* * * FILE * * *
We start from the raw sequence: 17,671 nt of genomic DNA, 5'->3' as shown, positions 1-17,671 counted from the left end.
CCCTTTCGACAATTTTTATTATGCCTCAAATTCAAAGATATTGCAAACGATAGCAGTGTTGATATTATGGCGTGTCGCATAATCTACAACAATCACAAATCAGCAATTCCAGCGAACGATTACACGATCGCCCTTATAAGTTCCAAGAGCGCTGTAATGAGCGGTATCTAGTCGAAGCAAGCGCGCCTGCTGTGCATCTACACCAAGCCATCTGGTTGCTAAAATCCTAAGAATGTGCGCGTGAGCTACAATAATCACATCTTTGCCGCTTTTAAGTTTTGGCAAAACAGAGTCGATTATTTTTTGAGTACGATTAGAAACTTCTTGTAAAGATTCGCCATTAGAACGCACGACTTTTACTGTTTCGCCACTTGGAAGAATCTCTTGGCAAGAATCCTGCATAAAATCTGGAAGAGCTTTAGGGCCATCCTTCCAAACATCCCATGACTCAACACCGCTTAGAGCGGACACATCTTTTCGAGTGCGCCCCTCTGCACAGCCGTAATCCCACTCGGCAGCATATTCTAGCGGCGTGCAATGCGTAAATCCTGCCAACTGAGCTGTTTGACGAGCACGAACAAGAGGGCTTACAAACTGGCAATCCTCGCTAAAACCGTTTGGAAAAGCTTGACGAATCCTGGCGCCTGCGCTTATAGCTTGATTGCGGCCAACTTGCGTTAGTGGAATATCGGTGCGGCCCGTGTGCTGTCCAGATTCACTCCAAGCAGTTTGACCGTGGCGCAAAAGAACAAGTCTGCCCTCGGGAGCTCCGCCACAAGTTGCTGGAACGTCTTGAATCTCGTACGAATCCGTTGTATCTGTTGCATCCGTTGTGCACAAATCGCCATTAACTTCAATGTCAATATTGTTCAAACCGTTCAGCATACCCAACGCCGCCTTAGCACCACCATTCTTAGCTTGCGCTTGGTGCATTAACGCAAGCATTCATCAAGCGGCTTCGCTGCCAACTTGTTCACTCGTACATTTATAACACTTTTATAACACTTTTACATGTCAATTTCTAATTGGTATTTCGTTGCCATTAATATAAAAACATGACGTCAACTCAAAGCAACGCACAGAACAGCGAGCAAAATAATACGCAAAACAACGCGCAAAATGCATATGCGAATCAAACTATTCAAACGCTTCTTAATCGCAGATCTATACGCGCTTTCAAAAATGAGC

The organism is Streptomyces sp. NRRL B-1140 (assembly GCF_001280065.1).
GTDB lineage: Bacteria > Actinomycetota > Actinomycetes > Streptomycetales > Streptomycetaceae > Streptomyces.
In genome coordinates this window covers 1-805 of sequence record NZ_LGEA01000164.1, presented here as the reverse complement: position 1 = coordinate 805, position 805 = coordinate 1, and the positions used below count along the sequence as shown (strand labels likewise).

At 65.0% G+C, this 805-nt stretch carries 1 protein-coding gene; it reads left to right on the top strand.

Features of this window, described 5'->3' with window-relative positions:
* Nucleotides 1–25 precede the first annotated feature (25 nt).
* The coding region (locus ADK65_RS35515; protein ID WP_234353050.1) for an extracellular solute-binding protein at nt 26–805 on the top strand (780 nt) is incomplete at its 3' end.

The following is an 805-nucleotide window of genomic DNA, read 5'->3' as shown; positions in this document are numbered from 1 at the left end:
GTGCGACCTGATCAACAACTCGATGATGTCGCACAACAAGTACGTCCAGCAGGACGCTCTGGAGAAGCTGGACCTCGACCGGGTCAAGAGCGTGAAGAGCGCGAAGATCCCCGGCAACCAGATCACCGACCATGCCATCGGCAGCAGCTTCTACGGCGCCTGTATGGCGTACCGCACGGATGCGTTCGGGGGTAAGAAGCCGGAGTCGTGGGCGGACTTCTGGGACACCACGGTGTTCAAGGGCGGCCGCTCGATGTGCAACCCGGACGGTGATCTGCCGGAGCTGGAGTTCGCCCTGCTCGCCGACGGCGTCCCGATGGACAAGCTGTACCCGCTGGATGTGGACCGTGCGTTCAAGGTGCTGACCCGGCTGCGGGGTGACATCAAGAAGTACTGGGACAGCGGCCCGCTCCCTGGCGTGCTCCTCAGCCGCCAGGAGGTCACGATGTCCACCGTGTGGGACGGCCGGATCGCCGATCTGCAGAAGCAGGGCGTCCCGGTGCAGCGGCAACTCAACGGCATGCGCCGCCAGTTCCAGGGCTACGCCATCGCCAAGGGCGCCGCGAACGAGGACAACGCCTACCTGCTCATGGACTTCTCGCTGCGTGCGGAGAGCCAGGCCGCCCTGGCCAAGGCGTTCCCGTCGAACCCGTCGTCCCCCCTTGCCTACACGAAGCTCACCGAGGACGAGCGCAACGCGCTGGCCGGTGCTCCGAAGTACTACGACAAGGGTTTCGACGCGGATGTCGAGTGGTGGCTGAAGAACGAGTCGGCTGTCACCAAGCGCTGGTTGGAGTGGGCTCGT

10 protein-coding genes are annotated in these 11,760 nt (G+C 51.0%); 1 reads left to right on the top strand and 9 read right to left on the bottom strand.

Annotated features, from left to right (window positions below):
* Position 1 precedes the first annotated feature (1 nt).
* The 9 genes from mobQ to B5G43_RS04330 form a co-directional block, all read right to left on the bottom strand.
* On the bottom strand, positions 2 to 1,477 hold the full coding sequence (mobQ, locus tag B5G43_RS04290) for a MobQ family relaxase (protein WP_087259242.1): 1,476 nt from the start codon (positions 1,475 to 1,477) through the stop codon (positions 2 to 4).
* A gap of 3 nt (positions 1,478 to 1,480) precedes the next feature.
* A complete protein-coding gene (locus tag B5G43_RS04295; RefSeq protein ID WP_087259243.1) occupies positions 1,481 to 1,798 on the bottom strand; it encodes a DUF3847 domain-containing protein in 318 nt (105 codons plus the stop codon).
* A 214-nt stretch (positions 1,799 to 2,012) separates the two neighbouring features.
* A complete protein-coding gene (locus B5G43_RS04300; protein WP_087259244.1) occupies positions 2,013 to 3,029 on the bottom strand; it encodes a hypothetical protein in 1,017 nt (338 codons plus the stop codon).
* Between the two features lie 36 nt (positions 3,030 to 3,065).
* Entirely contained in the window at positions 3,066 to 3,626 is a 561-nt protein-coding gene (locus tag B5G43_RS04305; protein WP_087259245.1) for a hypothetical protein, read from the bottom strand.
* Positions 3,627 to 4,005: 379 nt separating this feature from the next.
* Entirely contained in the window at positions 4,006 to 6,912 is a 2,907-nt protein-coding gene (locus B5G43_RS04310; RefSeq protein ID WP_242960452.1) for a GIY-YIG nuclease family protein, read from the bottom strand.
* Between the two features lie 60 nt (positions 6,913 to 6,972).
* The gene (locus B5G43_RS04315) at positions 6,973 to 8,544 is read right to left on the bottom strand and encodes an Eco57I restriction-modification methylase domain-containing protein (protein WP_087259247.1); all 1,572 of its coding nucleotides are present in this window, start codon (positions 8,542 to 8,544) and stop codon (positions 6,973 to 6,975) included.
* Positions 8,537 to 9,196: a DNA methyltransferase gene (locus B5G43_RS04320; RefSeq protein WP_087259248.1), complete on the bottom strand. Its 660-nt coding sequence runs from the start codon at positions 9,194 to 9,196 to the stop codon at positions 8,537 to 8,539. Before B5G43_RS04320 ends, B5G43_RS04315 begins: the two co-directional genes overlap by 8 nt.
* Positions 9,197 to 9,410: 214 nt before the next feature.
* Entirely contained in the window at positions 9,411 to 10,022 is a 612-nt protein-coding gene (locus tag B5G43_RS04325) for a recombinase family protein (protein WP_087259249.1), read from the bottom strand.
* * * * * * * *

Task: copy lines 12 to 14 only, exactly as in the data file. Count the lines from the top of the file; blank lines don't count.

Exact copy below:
10 protein-coding genes are annotated in these 11,760 nt (G+C 51.0%); 1 reads left to right on the top strand and 9 read right to left on the bottom strand.

Annotated features, from left to right (window positions below):
* Position 1 precedes the first annotated feature (1 nt).